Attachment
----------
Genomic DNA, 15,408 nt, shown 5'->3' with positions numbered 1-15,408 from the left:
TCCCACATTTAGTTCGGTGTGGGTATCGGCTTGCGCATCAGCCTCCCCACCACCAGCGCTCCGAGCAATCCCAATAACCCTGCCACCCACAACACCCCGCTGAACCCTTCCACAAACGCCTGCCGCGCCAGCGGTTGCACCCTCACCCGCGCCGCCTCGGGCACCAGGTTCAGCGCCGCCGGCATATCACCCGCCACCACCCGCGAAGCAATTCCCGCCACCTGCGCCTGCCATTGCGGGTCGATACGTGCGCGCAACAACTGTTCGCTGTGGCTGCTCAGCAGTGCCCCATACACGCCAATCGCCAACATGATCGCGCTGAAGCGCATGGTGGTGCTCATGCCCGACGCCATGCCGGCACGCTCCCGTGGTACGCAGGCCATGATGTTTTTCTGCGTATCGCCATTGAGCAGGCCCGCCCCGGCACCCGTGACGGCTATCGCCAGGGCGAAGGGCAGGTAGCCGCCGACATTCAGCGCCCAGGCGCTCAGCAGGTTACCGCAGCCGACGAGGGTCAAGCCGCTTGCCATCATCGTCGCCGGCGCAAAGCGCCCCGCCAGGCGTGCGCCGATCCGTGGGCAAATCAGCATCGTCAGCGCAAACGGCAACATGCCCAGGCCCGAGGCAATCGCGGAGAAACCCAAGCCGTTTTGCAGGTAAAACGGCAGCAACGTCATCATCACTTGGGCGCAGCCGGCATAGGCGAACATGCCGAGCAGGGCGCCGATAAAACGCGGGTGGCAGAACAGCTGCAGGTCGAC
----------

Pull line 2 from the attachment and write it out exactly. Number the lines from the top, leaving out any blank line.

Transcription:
TCCCACATTTAGTTCGGTGTGGGTATCGGCTTGCGCATCAGCCTCCCCACCACCAGCGCTCCGAGCAATCCCAATAACCCTGCCACCCACAACACCCCGCTGAACCCTTCCACAAACGCCTGCCGCGCCAGCGGTTGCACCCTCACCCGCGCCGCCTCGGGCACCAGGTTCAGCGCCGCCGGCATATCACCCGCCACCACCCGCGAAGCAATTCCCGCCACCTGCGCCTGCCATTGCGGGTCGATACGTGCGCGCAACAACTGTTCGCTGTGGCTGCTCAGCAGTGCCCCATACACGCCAATCGCCAACATGATCGCGCTGAAGCGCATGGTGGTGCTCATGCCCGACGCCATGCCGGCACGCTCCCGTGGTACGCAGGCCATGATGTTTTTCTGCGTATCGCCATTGAGCAGGCCCGCCCCGGCACCCGTGACGGCTATCGCCAGGGCGAAGGGCAGGTAGCCGCCGACATTCAGCGCCCAGGCGCTCAGCAGGTTACCGCAGCCGACGAGGGTCAAGCCGCTTGCCATCATCGTCGCCGGCGCAAAGCGCCCCGCCAGGCGTGCGCCGATCCGTGGGCAAATCAGCATCGTCAGCGCAAACGGCAACATGCCCAGGCCCGAGGCAATCGCGGAGAAACCCAAGCCGTTTTGCAGGTAAAACGGCAGCAACGTCATCATCACTTGGGCGCAGCCGGCATAGGCGAACATGCCGAGCAGGGCGCCGATAAAACGCGGGTGGCAGAACAGCTGCAGGTCGAC